Joseph Singer, The Player and the Cards: Nihilism and Legal Theory, 94 Yale L.J. 1, 58-59 (1984).

Fear the Voter

So a non-profit voter registration group in Virginia found that three of its employees were falsifying names in order to meet daily quotas. The group turned in these employees to the authorities. And the chair of the state Republican Party is now urging people to not register to vote at all:
[GOP State Party chairman Jeffrey] Frederick is calling on Gov. Timothy M. Kaine (D) and Attorney General Robert F. McDonnell (R) to launch an investigation. Frederick is also urging residents to avoid giving their names or social security numbers to canvassers seeking to register voters.

"Identity theft is widespread problem in Virginia," Frederick said. "Today, I am encouraging voters who have filed out any of these voter registration forms to immediately contact their registrars, and Virginians should exercise caution when approached by a stranger who asks them for their information."

Fredrick also says "There appears to be a coordinated and widespread effort in Virginia to commit voter fraud...a widespread problem across Virginia." He did not, to my knowledge however, cite any substantial on either the "coordinated" or "widespread" claims, limiting himself to this one story and a single other affidavit where a resident claims her social security number was fradulently used to register someone else to vote.

Can you spell "pretext"?

Stevens Indicted

Ted Stevens (R-AK), the senior Republican in the US Senate, has been indicted for making false statements on his Senate Financial Disclosure forms related to gifts received from the VECO corporation (resulting in the steering of millions in federal contracts to the company).

As The Plank notes, this could actually be good for GOP Senate prospects in Alaska, as Stevens was trailing Anchorage Mayor Mark Begich (D) in early polling, and anything that might assist in knocking him off the ballot in favor of another candidate makes it easier to hold the seat. On the other hand, putting Republican corruption back in the spotlight hardly is the gift conservatives were looking for, either in Alaska or on the national stage.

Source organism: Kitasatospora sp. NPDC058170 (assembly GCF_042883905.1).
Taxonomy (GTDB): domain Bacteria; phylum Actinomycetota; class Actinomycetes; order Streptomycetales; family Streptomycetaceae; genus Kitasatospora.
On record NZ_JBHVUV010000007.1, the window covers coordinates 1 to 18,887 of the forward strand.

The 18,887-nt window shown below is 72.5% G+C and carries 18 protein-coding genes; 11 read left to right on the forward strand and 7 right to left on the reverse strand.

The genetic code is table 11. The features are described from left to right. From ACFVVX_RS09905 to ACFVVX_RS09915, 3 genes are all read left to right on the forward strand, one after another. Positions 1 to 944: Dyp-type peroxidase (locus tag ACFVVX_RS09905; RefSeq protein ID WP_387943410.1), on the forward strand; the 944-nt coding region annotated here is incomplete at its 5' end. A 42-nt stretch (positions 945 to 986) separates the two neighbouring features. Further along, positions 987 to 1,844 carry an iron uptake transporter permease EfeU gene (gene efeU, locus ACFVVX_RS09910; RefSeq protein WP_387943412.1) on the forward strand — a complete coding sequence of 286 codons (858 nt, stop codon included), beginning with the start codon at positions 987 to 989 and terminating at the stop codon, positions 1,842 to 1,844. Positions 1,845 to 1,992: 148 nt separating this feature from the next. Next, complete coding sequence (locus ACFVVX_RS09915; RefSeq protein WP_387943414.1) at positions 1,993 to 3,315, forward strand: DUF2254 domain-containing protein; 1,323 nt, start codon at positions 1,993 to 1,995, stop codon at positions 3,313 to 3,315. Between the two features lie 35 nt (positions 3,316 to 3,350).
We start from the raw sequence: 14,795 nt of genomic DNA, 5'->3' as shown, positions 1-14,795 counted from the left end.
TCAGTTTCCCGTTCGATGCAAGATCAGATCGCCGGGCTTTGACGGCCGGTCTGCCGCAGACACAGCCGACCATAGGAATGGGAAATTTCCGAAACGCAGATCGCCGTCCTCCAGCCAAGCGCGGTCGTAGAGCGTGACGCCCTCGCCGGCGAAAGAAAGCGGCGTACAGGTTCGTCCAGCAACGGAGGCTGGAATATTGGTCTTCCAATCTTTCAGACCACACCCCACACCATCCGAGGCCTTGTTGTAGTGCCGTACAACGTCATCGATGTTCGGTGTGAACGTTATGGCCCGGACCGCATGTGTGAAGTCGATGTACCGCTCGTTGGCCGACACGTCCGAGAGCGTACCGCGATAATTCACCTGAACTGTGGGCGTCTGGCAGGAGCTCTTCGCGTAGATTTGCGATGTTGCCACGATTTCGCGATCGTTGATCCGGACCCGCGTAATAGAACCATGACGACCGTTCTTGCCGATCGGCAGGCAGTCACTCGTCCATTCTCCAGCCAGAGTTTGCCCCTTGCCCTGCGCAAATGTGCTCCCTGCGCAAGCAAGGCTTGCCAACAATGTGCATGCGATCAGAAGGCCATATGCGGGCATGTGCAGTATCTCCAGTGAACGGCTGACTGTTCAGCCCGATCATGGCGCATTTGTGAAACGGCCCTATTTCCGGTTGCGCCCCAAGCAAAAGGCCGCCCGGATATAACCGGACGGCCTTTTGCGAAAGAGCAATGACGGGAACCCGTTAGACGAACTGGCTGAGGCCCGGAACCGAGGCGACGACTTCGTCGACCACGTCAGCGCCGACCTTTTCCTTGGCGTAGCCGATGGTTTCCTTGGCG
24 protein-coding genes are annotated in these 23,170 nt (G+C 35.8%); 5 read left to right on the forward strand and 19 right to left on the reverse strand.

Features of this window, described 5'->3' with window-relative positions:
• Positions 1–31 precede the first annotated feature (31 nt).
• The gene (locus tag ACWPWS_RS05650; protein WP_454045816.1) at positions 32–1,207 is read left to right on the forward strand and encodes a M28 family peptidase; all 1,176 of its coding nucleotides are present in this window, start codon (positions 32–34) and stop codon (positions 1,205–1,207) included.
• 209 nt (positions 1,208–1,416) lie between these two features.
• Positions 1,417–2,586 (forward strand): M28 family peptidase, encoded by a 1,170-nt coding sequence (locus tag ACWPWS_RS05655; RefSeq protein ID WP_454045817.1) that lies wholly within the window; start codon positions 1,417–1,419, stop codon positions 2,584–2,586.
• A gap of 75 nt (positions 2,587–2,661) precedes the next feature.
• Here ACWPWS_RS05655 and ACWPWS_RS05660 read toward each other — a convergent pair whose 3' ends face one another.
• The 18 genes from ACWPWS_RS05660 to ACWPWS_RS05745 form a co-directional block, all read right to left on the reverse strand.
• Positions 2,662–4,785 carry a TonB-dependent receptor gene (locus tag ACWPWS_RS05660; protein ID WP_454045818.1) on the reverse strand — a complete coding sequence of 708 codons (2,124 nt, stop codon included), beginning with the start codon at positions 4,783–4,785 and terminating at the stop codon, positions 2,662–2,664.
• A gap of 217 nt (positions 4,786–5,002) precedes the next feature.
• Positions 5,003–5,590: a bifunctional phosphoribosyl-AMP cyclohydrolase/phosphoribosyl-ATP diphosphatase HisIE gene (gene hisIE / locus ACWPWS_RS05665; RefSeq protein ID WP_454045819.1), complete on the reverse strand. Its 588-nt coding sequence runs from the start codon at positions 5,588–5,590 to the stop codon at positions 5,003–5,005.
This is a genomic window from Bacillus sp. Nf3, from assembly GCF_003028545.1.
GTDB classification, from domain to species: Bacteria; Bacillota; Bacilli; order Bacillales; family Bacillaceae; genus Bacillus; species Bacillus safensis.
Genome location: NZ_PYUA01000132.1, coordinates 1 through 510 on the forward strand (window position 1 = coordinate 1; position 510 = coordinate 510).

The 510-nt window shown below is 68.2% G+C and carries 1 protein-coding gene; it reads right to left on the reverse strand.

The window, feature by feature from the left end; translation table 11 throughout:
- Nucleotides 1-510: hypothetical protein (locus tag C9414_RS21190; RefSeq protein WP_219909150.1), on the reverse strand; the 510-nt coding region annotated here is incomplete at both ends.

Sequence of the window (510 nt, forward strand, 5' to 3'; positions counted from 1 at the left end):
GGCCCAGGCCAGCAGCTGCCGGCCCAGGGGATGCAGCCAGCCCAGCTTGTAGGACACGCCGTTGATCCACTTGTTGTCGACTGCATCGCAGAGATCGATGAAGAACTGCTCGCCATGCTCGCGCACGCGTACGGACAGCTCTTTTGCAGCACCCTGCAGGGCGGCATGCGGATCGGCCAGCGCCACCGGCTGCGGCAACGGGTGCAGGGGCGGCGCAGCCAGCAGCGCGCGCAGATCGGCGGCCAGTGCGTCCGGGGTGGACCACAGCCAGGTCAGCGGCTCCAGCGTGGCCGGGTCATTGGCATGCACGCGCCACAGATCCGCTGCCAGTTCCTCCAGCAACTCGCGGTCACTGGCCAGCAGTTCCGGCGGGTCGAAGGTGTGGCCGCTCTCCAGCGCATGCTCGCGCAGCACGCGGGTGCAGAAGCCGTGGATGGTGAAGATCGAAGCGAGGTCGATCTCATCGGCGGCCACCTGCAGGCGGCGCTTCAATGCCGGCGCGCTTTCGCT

Quote of the Day

I distinguish nihilism both from what I call rationalism and from my own position, which I prefer not to label but which for clarity's sake I will here call irrationalism.... Rationalism encompasses two fundamental assumptions, neither of which I accept. The rationalist believes that a rational foundation and method are necessary, both epistemologically and psychologically, to develop legitimate commitment to moral values; she also believes that such a rational foundation and method either already exist or can be discovered or invented. Nihilism is only a partial rejection of rationalism: The nihilist rejects the second assumption, but not the first. Thus a nihilist would argue that a rational foundation is necessary to sustain values but that no such foundation exists or can be identified. This sort of nihilism leads directly to psychological feelings of impotence and despair, and to the sense that nothing matters, because what we desperately require to make our lives meaningful is impossible to achieve. My position rejects both assumptions. We do not have a rational foundation and method for legal or moral reasoning (in the sense that traditional legal theorists imagine such rational foundations to be possible); we do not, however, need such a foundation or method to develop passionate commitments and to make our lives meaningful. This formulation removes the dilemma that is the basis for the despair of the middle position. I prefer not to describe my position as "irrationalism" ... for the same reason I decline to adopt nihilism as a way to describe myself. It would be misleading and confusing to appear to be advocating that decisions be made "irrationally" -- without connection with discernable goals. A better term might be pragmatism. I would prefer, as would Mark Tushnet and Richard Bernstein and Gerald Frug, that we stop thinking about moral, political, and legal choice in terms of the dichotomies between reason and emotion, law and politics, rationality and irrationality, objectivism and relativism. These dichotomies are inadequate to express the dilemmas of social life.